In this tension-filled Warner Bros. programmer, Randolph Scott works as a stagecoach shotgun guard as an excuse to roam the country, searching for the bandit gang who killed his family. A hasty attempt to go after the gang leaves him captured and left for dead in the desert, but worse, upon making his way back to town, mistaken for being in with the bandits by the townsfolk. Scott once again plays his Boetticheresque 'good man trying to bring about justice without losing his soul,' de Toth's focus here is on the mob mentality amongst the townsfolk, whose suspicions and rush to judgement create an even greater obstacle for Scott than the killers he's sworn revenge against. It's a very good 'social' western, with a fine supporting part from a baby-faced but still sufficiently leathery and imposing Charles Bronson.
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THE 5,000 FINGERS OF DR. T (1953, Roy Rowland)
I don't have an excuse for not getting to this well-loved, bizarro cult item until now, but I'm incredibly glad I finally crossed it off my shame list this year. It was notably the only live-action film that Theodore "Dr. Seuss" Geisel had a hand in during his lifetime, and he reportedly hated the results - a totally gonzo fantasia in which a boy imagines his music teacher kidnapping 500 boys to play at his giant piano in a fortress that resembles a cross between DR. CALIGARI and 'Green Eggs and Ham.' Hans Conried, perhaps best known as the voice of Disney's Captain Hook, plays the campy, megalomaniacal Dr. Terwillicker as essentially a live-action version of the former. One can easily imagine a prepubescent Tim Burton sitting alone in a theater, soaking up inspiration from this film, while his peers were outside playing baseball.
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CLEO FROM 5 TO 7 (1962, Agnes Varda)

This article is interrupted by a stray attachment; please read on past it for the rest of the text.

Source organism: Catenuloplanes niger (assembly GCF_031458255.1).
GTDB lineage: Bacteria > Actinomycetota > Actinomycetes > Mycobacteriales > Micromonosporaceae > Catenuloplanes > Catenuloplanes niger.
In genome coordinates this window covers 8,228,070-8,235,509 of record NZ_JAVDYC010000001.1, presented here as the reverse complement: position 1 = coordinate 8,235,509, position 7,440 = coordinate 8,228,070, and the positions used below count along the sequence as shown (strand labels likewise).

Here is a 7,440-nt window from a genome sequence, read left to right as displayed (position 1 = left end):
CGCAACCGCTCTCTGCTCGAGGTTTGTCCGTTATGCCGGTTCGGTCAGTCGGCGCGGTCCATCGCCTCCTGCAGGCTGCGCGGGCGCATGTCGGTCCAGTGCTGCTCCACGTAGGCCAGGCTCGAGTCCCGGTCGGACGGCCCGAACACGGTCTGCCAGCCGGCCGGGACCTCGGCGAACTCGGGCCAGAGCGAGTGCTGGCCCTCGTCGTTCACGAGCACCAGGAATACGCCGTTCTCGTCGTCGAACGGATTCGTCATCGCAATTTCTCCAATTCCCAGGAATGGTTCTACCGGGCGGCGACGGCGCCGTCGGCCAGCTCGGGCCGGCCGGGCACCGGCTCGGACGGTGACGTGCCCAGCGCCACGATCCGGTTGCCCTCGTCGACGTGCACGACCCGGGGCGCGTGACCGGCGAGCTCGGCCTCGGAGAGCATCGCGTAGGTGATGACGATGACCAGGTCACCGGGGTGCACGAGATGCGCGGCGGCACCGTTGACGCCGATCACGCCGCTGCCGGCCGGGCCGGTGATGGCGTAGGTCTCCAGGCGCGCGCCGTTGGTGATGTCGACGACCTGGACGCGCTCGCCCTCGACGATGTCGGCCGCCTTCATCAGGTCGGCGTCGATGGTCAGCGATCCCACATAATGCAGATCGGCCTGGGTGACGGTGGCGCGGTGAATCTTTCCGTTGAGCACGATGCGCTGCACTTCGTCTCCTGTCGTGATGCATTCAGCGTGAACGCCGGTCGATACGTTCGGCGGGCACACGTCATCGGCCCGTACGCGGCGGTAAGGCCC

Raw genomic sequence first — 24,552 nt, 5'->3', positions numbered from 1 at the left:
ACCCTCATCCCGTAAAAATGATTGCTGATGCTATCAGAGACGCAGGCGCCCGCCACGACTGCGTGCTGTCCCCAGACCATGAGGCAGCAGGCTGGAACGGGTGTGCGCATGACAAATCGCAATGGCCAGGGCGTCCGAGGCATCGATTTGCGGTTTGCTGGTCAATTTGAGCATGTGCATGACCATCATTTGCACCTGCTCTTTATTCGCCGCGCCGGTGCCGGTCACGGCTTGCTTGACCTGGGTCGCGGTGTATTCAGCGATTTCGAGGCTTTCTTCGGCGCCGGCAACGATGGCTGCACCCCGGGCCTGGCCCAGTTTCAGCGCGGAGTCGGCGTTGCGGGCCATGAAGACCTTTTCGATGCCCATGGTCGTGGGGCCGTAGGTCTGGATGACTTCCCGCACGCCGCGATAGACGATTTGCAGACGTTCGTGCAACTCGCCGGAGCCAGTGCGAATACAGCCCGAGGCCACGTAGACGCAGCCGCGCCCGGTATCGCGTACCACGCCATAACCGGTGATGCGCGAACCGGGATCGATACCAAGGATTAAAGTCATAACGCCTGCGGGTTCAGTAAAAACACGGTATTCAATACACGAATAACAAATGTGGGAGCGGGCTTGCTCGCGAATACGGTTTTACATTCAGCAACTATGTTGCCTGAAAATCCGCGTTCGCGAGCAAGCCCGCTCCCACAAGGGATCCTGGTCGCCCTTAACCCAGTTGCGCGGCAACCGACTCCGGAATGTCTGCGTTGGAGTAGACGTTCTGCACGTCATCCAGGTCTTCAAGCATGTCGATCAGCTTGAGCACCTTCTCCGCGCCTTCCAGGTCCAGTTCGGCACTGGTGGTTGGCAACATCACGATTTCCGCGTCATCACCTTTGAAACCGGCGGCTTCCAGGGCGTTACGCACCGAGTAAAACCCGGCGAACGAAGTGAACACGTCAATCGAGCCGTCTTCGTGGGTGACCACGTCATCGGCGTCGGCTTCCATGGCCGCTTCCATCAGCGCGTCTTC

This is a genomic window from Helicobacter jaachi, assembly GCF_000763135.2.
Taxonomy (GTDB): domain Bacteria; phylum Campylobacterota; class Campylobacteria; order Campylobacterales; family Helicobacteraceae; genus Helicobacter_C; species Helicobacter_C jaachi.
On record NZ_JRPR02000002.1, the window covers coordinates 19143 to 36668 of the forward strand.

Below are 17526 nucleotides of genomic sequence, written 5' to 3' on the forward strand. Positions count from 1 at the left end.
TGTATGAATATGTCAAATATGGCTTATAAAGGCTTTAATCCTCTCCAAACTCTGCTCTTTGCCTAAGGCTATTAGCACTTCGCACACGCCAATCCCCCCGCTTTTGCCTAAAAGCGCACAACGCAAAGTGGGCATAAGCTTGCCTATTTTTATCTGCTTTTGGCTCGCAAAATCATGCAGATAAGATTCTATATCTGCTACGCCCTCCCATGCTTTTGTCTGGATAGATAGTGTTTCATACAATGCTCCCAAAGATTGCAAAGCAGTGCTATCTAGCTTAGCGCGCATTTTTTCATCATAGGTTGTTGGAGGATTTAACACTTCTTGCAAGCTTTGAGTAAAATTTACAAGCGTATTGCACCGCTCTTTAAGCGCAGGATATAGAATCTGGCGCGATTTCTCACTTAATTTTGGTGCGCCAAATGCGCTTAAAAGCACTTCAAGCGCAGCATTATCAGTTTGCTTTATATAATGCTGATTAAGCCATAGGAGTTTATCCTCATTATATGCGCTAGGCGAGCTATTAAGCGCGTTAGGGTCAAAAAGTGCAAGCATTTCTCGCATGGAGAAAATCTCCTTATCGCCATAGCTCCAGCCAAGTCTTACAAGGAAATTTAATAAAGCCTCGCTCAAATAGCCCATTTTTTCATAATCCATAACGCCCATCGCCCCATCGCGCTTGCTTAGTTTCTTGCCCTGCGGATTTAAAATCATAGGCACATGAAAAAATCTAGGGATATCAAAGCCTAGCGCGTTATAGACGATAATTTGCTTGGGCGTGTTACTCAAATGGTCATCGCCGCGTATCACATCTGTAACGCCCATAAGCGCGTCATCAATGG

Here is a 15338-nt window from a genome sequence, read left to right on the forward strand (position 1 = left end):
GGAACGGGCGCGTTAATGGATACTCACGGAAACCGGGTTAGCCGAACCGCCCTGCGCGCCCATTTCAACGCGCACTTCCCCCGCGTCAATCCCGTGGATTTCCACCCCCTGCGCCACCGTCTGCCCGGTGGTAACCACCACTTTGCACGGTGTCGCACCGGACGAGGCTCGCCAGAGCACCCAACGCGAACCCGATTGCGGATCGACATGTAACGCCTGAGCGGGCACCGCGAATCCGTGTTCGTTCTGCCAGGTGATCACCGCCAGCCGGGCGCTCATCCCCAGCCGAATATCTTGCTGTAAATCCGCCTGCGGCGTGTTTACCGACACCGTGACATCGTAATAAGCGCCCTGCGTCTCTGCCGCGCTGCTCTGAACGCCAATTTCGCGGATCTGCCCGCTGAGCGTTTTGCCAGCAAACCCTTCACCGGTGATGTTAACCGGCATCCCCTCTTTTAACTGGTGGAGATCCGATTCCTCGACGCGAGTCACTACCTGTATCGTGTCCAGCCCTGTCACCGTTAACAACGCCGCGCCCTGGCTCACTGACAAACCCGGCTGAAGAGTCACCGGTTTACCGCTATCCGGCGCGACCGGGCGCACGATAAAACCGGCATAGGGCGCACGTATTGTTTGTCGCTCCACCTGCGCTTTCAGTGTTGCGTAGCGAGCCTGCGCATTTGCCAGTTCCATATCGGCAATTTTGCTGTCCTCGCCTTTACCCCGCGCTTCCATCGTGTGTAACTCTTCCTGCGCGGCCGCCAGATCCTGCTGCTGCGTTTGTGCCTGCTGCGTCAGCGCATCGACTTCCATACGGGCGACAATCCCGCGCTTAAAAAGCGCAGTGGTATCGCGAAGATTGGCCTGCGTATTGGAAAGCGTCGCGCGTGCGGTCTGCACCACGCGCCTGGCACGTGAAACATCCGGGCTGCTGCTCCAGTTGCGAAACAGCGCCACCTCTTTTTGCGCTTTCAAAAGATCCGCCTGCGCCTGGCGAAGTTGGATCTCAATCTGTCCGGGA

Another list-of-shame entry I got to cross off, and I'm happy I waited until I had a chance to see it in the theater. Images Cinema showed this, and three other Agnes Varda films, in conjuncture with the Clark Art Institute's Women Artists in Paris exhibit. Chronicling the two hours that go by as a pop singer waits for the results of a biopsy, this is one of those films in which, not much happens, but meanwhile *everything* happens. Cleo ponders life and death as they each related to selfishness and selflessness (miles away, the Algerian war rages) art and cinema (there's a lovely, meta, silent film-within-a-film featuring fellow New Waver Jean-Luc Godard.) Michel Legrand's supporting turn as 'Bob le pianiste' may be added to the sadly short list (it might just be him and Danny Elfman in FORBIDDEN ZONE) of great performances by film composers in films they also scored.
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DEF BY TEMPTATION (1990, James Bond III)
A Troma-distributed passion-project from the (awesomely named) James Bond III. Bond started his career as a child actor, and recruited much of both the on and off camera talent on this picture from the folks he met working on Spike Lee's SCHOOL DAZE, including Bill Nunn, Kadeem Hardison, Samuel L. Jackson, and cinematographer Ernest R. Dickerson. Bond's naive but well-meaning divinity student Joel travels from the rural South to New York City to visit a childhood friend, and gets into the crosshairs of a vampiric demon posing as a beautiful call girl. Bond's screenplay's themes of religious faith challenged make for a perfect marriage with the cinematography of admitted Euro-horror devotee Dickerson, who create some wonderful nightmare-logic alchemy here.
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HAIKU TUNNEL (2001, Jacob and Josh Kornbluth)
A delightfully strange and very funny early-oughts indie from comedic monologist and San Francisco Bay-area cult icon Josh Kornbluth, about a longtime office temp worker who falls down something of an existential rabbit hole when he's brought on as a 'perm' (permanent) office assistant at a large tax law office. It's a little Kafkaesque dread, a little Melville's 'Bartleby' and bit like other office-set comedies like OFFICE SPACE and the like, but it's mostly wholly its own animal - Kornbluth's surreal and poker-faced depiction of corporate culture really makes for comedy gold.